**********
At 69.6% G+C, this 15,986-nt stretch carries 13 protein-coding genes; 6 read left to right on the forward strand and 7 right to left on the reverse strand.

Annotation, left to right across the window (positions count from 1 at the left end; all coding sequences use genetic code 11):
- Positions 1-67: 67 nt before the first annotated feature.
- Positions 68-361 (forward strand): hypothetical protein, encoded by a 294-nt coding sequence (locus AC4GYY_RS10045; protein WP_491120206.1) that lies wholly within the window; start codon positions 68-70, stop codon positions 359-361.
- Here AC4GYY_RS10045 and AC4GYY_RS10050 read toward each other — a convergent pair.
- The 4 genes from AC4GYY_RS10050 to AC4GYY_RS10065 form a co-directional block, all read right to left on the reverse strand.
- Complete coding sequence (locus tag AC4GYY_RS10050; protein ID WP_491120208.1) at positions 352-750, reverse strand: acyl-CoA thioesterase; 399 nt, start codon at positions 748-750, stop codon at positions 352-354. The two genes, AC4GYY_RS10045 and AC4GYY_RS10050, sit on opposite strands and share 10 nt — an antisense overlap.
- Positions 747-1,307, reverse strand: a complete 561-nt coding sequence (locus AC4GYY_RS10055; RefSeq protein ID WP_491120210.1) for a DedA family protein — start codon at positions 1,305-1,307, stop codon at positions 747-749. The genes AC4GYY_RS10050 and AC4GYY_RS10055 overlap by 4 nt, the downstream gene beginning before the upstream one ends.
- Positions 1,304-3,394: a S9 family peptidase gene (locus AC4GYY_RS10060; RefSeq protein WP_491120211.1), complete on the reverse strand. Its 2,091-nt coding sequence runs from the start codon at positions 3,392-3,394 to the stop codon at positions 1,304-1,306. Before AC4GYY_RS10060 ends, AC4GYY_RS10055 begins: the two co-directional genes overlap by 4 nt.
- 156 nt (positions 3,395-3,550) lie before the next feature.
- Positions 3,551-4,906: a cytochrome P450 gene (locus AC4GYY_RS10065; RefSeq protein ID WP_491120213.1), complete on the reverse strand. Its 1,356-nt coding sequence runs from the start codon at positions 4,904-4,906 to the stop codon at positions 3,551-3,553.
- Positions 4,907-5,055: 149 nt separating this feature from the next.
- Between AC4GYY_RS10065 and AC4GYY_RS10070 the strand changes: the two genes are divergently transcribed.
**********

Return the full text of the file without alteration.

At 69.6% G+C, this 15,986-nt stretch carries 13 protein-coding genes; 6 read left to right on the forward strand and 7 right to left on the reverse strand.

Annotation, left to right across the window (positions count from 1 at the left end; all coding sequences use genetic code 11):
- Positions 1-67: 67 nt before the first annotated feature.
- Positions 68-361 (forward strand): hypothetical protein, encoded by a 294-nt coding sequence (locus AC4GYY_RS10045; protein WP_491120206.1) that lies wholly within the window; start codon positions 68-70, stop codon positions 359-361.
- Here AC4GYY_RS10045 and AC4GYY_RS10050 read toward each other — a convergent pair.
- The 4 genes from AC4GYY_RS10050 to AC4GYY_RS10065 form a co-directional block, all read right to left on the reverse strand.
- Complete coding sequence (locus tag AC4GYY_RS10050; protein ID WP_491120208.1) at positions 352-750, reverse strand: acyl-CoA thioesterase; 399 nt, start codon at positions 748-750, stop codon at positions 352-354. The two genes, AC4GYY_RS10045 and AC4GYY_RS10050, sit on opposite strands and share 10 nt — an antisense overlap.
- Positions 747-1,307, reverse strand: a complete 561-nt coding sequence (locus AC4GYY_RS10055; RefSeq protein ID WP_491120210.1) for a DedA family protein — start codon at positions 1,305-1,307, stop codon at positions 747-749. The genes AC4GYY_RS10050 and AC4GYY_RS10055 overlap by 4 nt, the downstream gene beginning before the upstream one ends.
- Positions 1,304-3,394: a S9 family peptidase gene (locus AC4GYY_RS10060; RefSeq protein WP_491120211.1), complete on the reverse strand. Its 2,091-nt coding sequence runs from the start codon at positions 3,392-3,394 to the stop codon at positions 1,304-1,306. Before AC4GYY_RS10060 ends, AC4GYY_RS10055 begins: the two co-directional genes overlap by 4 nt.
- 156 nt (positions 3,395-3,550) lie before the next feature.
- Positions 3,551-4,906: a cytochrome P450 gene (locus AC4GYY_RS10065; RefSeq protein ID WP_491120213.1), complete on the reverse strand. Its 1,356-nt coding sequence runs from the start codon at positions 4,904-4,906 to the stop codon at positions 3,551-3,553.
- Positions 4,907-5,055: 149 nt separating this feature from the next.
- Between AC4GYY_RS10065 and AC4GYY_RS10070 the strand changes: the two genes are divergently transcribed.